An Immigrant’s Creed

Partha Chakraborty-

Partha Chakraborty

Partha Chakraborty is an Indian-born immigrant; a naturalized US Citizen since 2018. Educated in India and at Cornell University, Partha is currently an entrepreneur in water technologies, Blockchain, and wealth management in the US and in India. The views expressed are his own.

 

Late Summer of 1996, a tired lemon laden with starving grad students was trundling from Ithaca to New York City. There were five inside, three men at the back, yours truly included, and two women up front. All but the driver were foreign students at Cornell, and each was very thankful for the exceedingly generous offer of a ride for the shared cost of gas, only.

That was before she started apologizing.

I remember waking up to a cacophony of voices. One of which, the driver was accepting blame for everything, real and imagined, her people – the West, Europe, US – had done to the world and continued to do in her rendering of events. Others in the car were at pains explaining that reality was much different, a claim vindicated by their presence in the country despite everything they had to do to get there. Towards the very end, after almost five hours of self-flagellation, she turned against us. As privileged students in an Ivy, she opined, we had forgotten our brothers and sisters back home and that we were beholden to the glitter of a good life that was hollow when viewed against the richness of experiences we’d left behind.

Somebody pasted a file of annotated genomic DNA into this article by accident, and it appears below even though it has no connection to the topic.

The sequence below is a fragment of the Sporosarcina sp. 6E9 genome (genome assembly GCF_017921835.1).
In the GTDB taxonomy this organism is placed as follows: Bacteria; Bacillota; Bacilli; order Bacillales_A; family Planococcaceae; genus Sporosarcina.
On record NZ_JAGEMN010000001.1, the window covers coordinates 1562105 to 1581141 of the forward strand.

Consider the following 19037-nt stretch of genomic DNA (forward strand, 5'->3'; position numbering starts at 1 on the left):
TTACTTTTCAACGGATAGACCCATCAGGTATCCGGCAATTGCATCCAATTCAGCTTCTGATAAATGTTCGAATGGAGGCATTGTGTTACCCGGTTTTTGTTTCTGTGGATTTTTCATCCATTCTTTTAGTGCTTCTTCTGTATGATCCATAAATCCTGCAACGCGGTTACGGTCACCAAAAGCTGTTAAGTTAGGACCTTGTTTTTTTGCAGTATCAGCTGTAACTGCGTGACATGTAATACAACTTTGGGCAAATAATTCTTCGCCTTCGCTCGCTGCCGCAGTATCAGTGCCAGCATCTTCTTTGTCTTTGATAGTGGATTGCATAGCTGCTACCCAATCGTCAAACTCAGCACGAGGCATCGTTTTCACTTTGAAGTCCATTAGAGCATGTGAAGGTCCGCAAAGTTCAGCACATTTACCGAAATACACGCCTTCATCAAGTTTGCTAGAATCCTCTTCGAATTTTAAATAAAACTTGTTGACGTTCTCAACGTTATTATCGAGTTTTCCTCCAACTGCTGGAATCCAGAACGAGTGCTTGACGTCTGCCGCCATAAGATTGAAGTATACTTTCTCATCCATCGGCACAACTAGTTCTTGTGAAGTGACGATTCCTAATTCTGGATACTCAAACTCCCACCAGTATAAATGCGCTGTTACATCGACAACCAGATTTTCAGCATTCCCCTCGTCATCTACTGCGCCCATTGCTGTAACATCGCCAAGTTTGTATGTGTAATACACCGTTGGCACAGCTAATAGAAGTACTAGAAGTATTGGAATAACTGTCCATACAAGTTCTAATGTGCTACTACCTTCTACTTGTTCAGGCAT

That was the time I decided to write an Immigrant’s Manifesto someday. My thoughts in these Op-eds are colored by my experiences – “A Foreign Hand” is what I call myself. It is fun to review headline issues from an outside-inside perspective, and, for me, they serve as the first draft of chapters of the Manifesto I wanted to write. Past few years have also highlighted how poorly the majority of immigrants are understood, sometimes by choice but mostly with good intentions. Time for an intervention.

Two issues hog an immigrant’s worldview – identity and opportunity. In these pages (Beware the Ides of Identity) I have argued that a person’s identity is a curated set of history, stories, attributes and chronologies. A person does not have carte blanche on defining the set, but she definitely owns most of it. Moreover, a person can have multiple identities, and she has the final say as to which identity she brings to play at any particular moment. I have also argued (Who’s Afraid of the American Dream?) that the idea of pursuit of happiness (nee opportunity) remains the same today as ever in history for this country. Opportunity is a two-way street; if the US did not open up immigration as it did in 1965, the current GDP would have been no more than today’s China – a fact the “Americans First” crowd need to live with without rancor, if not embrace wholeheartedly.